Dining and food culture in Chicago

Like Jeannie in a Bottle? I Dream of Falafel seduces the Loop

Loop, Middle Eastern No Comments »


By Michael Nagrant

Barbara Eden was my first MILF. Well, maybe, more like my first MILK (mother I’d like to kiss), since I’d first spied her pink-tasseled loveliness in the mid-eighties on WGN when I was nine years old. I hardly knew of carnal pleasures, much less dropped the f-bomb in those days. Not only did I not know about sex, I didn’t understand syndication. I still remember being confused about how Larry Hagman was a dashing young astronaut one day and this gray-haired oil tycoon the next (my mom, like most moms of the day, had a serious addiction to aerobics, spandex tights and “Dallas”).

What I knew is that when Eden pursed her lips, pressed her palms together and did a pseudo-exotic sashay across my parents’ hulking Zenith and called J.R. Ewing ‘master’, I was smitten. While some of my peers hovered saucer-eyed in ramshackle clubhouses over torn abandoned Playboys, I relished a daily ration of “I Dream of Jeannie” from the black velvet love seat with the mirrored arms in my folks’ living room.

And so how could I not check out a Loop lunch spot named I Dream of Falafel. Well, actually pretty easily, as it took me a year, and the opening of a second location of the Mediterranean spot to finally get over there. Read the rest of this entry »

Resto 100: Chicago’s essential restaurants of 2010

African, Albany Park, American, Andersonville, Argentinian, Auburn Gresham, Avondale, Barbecue, Belmont-Cragin, Beverly, Bistro, Brazilian, Breakfast/Brunch, Bridgeport, Bronzeville, Bucktown, Burbank, Burgers, Cajun/Creole, Caribbean, Chatham, Chinatown, Chinese, Cicero, Contemporary Comfort, Costa Rican, Cuban, Czech, Deli, East Garfield Park, Edgewater, Elmwood Park, Ethiopian, Evanston, Fast Food/Street Food, Filipino, French, Gastropub, German, Gold Coast, Greek, Greektown, Guides & Lists, Hermosa, Hot Dogs/Sausages, Humboldt Park, Hyde Park, Indian, Irving Park, Italian, Italian Beef, Japanese, Kenwood, Korean, Lakeview, Lincoln Park, Lincoln Square, Lithuanian, Little Italy, Logan Square, Loop, Mediterranean, Mexican, Middle Eastern, Near North, Near South Side, Nepalese, New American, Oak Park, Pakistani, Pan-Asian, Pilsen, Pizza, Puerto Rican, Punk Haute, Ravenswood, River North, River West, Rogers Park, Roscoe Village, Sandwiches, Seafood, Soul Food, South Loop, Spanish, Steakhouse, Sushi, Thai, Trends & Essays, Ukrainian Village, Uptown, Vegetarian, Vietnamese, West Loop, West Town, Wicker Park No Comments »

Resto 100 is, as always, a list of “essential” restaurants, which is most definitely not synonymous with “best.” We strive to reflect a world of dining in a constant state of innovative transition, to capture a snapshot of the state of the food world at this time.

As last year, when we first dropped Charlie Trotter’s, we’ve continued to cull the old guard of the high-end, both as a reflection of the economic times and as a call to action for such spots to up their game. This year, TRU, MK and Boka didn’t escape the chopping block. While we don’t deny their importance in creating the food scene we have today, there are many other places we’d rather send folks—for example, Sepia, Bonsoiree or Cibo Matto (where, ironically, chef Todd Stein is a vet of MK).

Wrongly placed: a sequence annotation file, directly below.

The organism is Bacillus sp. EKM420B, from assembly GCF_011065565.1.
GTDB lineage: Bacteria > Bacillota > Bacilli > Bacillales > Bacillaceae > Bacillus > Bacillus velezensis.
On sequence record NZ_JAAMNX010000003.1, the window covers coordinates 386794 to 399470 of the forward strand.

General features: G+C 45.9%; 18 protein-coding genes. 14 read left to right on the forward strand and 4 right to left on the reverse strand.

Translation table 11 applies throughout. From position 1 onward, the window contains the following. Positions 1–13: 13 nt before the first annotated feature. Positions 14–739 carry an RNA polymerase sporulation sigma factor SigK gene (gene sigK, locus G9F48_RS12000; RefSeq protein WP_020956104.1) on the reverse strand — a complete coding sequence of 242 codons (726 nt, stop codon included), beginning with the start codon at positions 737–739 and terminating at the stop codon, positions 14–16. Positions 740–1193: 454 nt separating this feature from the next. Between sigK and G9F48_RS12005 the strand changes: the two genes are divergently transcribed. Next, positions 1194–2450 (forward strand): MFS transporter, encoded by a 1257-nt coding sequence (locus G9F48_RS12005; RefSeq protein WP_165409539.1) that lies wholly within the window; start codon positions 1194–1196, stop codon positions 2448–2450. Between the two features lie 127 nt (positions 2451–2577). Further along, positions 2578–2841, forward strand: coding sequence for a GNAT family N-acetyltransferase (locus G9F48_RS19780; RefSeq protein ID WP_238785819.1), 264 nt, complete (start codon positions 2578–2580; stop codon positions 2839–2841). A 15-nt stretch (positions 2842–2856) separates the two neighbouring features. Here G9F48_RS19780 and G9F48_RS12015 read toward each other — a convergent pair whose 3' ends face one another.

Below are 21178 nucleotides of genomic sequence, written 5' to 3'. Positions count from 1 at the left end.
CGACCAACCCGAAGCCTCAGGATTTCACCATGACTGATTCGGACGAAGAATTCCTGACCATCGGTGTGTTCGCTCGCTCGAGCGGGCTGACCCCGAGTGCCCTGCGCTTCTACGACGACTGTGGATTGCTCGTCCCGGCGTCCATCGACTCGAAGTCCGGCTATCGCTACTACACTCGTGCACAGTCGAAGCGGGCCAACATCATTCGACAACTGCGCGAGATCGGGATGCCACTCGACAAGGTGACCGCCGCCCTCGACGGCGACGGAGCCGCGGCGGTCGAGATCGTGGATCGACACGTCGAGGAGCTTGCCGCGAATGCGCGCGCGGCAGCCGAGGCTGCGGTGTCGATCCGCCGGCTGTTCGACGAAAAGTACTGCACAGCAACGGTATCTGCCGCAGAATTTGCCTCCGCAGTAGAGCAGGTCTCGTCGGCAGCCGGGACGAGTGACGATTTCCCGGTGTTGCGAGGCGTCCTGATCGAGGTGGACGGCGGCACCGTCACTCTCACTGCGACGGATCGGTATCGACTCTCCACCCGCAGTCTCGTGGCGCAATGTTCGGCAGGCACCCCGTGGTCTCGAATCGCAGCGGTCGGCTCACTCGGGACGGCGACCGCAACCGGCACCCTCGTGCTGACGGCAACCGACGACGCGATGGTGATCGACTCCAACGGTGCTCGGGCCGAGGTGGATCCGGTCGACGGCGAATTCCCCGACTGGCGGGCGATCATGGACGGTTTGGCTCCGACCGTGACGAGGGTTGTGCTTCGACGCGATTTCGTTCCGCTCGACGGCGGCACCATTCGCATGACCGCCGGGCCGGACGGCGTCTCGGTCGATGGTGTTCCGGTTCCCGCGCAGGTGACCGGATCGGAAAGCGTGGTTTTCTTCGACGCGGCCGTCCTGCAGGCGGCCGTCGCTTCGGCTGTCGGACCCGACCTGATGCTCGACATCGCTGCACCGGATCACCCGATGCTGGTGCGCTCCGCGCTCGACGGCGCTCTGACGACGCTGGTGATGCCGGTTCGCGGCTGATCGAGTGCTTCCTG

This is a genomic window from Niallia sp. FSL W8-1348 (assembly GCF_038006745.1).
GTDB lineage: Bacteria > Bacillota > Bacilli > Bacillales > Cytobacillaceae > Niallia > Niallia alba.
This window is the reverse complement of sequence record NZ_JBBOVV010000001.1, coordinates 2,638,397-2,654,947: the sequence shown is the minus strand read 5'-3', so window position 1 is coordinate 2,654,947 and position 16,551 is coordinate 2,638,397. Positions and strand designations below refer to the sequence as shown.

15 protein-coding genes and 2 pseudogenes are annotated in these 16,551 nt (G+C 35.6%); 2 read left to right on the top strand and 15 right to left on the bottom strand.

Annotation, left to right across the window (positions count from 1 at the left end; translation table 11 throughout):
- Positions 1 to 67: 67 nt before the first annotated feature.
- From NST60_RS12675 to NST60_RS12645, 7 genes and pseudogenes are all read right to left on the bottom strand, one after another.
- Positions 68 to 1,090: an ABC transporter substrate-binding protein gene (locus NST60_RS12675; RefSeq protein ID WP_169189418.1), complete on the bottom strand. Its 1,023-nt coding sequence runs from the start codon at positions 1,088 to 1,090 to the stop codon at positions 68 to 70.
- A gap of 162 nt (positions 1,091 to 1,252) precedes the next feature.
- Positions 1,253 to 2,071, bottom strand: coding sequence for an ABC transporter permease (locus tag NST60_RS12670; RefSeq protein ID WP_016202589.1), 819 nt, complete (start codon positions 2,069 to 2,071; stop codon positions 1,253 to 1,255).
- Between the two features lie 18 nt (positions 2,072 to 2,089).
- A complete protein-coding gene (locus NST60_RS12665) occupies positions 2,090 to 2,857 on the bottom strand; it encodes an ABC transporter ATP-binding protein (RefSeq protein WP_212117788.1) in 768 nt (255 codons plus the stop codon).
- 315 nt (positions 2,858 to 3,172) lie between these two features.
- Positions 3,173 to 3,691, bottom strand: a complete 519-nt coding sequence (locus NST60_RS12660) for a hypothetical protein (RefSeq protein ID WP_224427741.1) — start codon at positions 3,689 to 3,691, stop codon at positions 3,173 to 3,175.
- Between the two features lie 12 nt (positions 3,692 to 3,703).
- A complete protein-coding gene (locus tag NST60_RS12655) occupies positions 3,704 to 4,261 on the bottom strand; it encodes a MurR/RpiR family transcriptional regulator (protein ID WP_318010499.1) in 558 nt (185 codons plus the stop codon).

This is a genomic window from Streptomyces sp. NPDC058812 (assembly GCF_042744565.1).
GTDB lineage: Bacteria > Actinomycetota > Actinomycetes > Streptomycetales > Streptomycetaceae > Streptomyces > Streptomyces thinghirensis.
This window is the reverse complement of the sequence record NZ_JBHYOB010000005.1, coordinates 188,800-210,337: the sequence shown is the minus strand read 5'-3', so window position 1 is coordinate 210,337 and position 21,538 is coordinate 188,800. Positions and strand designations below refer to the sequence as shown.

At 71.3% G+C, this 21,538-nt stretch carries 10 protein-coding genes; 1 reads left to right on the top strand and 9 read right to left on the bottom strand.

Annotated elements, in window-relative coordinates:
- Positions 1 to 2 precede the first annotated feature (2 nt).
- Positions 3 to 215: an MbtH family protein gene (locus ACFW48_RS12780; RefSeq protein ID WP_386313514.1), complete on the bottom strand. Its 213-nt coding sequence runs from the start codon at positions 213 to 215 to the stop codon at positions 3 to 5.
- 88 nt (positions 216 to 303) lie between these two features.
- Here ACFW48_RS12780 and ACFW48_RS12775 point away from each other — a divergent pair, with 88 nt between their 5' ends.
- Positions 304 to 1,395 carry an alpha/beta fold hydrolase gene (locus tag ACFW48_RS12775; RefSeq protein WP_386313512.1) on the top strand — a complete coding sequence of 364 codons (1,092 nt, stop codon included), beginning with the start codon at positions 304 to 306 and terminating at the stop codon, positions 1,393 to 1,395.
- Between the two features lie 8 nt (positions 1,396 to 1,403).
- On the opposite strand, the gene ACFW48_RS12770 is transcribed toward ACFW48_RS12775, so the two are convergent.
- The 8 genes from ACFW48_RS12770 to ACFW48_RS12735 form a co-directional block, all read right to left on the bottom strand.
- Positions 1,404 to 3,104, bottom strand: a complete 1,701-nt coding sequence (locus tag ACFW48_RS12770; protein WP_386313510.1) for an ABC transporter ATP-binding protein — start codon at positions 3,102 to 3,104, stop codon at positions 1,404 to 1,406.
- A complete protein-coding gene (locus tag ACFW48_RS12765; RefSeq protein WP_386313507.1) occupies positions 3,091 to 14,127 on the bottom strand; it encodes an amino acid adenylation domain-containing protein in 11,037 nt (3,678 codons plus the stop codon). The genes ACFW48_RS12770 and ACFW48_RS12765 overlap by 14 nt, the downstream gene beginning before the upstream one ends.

Rick Tramonto and Gale Gand are two of the most successful cooks this city has, but neither spends a significant amount of time at TRU. This is not so much an observation as it’s a cry for the fact that we really miss Rick’s cooking. We appreciate his cookbooks and that he tried to open a nationwide restaurant chain, but with that not working out, why not return to his roots? It should also be noted that Chef de Cuisine Tim Graham was doing some incredibly innovative work, but was recently transferred to Brasserie Jo.

Boka, which we loved for its Charlie Trotteresque complexity, has frankly been a little inconsistent in its execution on recent visits, and frankly maybe too Trotteresque. We love the direction Perennial has gone, look forward to Stephanie Izard’s Girl and the Goat, and think maybe they outshine the original jewel in Kevin Boehm and Rob Katz’s mini-empire.

That’s not to say you have to be cutting-edge innovative or perfect to make the list. For if you do something old-school or classic and you continue to do it well and you didn’t make your bones by being a game-changer, we honor that as well. This year, we added some overlooked classics including Marie’s Pizza, Ginza and, much to our own surprise, Hyde Park’s Calypso Café. Maybe the biggest surprise was Café des Architectes, which used to be as old-school as it gets. Martial Noguier and his pastry chef Suzanne Imaz are probably two of this city’s most underrated cooks, putting out slighty twisted old-school French gourmet plates flawlessly.

Likewise, the trend of informal, casual rustic dining doesn’t look like it’s going anywhere, and we dig that. To celebrate that movement we’ve added The Bristol, Paramount Room, Brown Trout, Kith and Kin and others.

The beauty of any list, though, is that you may not agree. So drop us a line and let us know.

—Michael Nagrant, Resto 100 editor Read the rest of this entry »

Shawarma Police: This is what you get when you mess with tahini